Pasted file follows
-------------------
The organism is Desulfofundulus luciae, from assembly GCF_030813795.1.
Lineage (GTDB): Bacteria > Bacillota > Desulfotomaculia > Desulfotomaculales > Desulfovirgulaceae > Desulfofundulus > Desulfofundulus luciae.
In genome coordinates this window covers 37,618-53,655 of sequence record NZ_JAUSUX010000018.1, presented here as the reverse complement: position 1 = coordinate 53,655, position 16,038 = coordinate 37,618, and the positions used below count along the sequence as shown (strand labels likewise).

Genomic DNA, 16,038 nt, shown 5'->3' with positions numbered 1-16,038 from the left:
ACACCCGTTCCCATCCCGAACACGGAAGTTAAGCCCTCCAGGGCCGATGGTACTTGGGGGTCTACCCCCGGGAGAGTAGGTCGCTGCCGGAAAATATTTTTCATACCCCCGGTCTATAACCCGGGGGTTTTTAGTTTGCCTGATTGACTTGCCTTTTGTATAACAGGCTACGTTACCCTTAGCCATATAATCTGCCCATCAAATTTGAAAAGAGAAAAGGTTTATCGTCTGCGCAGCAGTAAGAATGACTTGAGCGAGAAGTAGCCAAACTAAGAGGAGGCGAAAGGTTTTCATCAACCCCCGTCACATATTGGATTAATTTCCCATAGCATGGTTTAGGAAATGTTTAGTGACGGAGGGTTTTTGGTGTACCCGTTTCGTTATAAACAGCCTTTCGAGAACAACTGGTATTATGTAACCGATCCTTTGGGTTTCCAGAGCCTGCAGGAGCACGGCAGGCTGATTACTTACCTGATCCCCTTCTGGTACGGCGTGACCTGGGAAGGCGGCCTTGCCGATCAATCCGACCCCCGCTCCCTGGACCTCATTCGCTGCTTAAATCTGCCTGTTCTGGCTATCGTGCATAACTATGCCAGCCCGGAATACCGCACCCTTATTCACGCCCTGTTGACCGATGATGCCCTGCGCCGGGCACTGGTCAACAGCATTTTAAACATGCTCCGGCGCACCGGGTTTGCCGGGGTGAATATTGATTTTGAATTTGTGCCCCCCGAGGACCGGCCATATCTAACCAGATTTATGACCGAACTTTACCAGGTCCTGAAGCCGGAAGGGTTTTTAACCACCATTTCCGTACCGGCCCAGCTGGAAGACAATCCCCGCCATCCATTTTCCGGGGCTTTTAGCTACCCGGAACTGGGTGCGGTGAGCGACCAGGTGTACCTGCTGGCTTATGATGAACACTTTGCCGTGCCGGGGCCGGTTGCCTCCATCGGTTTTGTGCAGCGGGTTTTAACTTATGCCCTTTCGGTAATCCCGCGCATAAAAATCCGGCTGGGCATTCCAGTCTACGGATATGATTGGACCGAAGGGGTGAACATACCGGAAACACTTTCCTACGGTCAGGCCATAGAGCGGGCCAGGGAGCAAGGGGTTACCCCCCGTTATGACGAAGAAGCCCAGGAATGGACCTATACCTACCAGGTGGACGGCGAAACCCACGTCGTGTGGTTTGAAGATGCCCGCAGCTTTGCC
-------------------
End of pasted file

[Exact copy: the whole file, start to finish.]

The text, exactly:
The organism is Desulfofundulus luciae, from assembly GCF_030813795.1.
Lineage (GTDB): Bacteria > Bacillota > Desulfotomaculia > Desulfotomaculales > Desulfovirgulaceae > Desulfofundulus > Desulfofundulus luciae.
In genome coordinates this window covers 37,618-53,655 of sequence record NZ_JAUSUX010000018.1, presented here as the reverse complement: position 1 = coordinate 53,655, position 16,038 = coordinate 37,618, and the positions used below count along the sequence as shown (strand labels likewise).

Genomic DNA, 16,038 nt, shown 5'->3' with positions numbered 1-16,038 from the left:
ACACCCGTTCCCATCCCGAACACGGAAGTTAAGCCCTCCAGGGCCGATGGTACTTGGGGGTCTACCCCCGGGAGAGTAGGTCGCTGCCGGAAAATATTTTTCATACCCCCGGTCTATAACCCGGGGGTTTTTAGTTTGCCTGATTGACTTGCCTTTTGTATAACAGGCTACGTTACCCTTAGCCATATAATCTGCCCATCAAATTTGAAAAGAGAAAAGGTTTATCGTCTGCGCAGCAGTAAGAATGACTTGAGCGAGAAGTAGCCAAACTAAGAGGAGGCGAAAGGTTTTCATCAACCCCCGTCACATATTGGATTAATTTCCCATAGCATGGTTTAGGAAATGTTTAGTGACGGAGGGTTTTTGGTGTACCCGTTTCGTTATAAACAGCCTTTCGAGAACAACTGGTATTATGTAACCGATCCTTTGGGTTTCCAGAGCCTGCAGGAGCACGGCAGGCTGATTACTTACCTGATCCCCTTCTGGTACGGCGTGACCTGGGAAGGCGGCCTTGCCGATCAATCCGACCCCCGCTCCCTGGACCTCATTCGCTGCTTAAATCTGCCTGTTCTGGCTATCGTGCATAACTATGCCAGCCCGGAATACCGCACCCTTATTCACGCCCTGTTGACCGATGATGCCCTGCGCCGGGCACTGGTCAACAGCATTTTAAACATGCTCCGGCGCACCGGGTTTGCCGGGGTGAATATTGATTTTGAATTTGTGCCCCCCGAGGACCGGCCATATCTAACCAGATTTATGACCGAACTTTACCAGGTCCTGAAGCCGGAAGGGTTTTTAACCACCATTTCCGTACCGGCCCAGCTGGAAGACAATCCCCGCCATCCATTTTCCGGGGCTTTTAGCTACCCGGAACTGGGTGCGGTGAGCGACCAGGTGTACCTGCTGGCTTATGATGAACACTTTGCCGTGCCGGGGCCGGTTGCCTCCATCGGTTTTGTGCAGCGGGTTTTAACTTATGCCCTTTCGGTAATCCCGCGCATAAAAATCCGGCTGGGCATTCCAGTCTACGGATATGATTGGACCGAAGGGGTGAACATACCGGAAACACTTTCCTACGGTCAGGCCATAGAGCGGGCCAGGGAGCAAGGGGTTACCCCCCGTTATGACGAAGAAGCCCAGGAATGGACCTATACCTACCAGGTGGACGGCGAAACCCACGTCGTGTGGTTTGAAGATGCCCGCAGCTTTGCC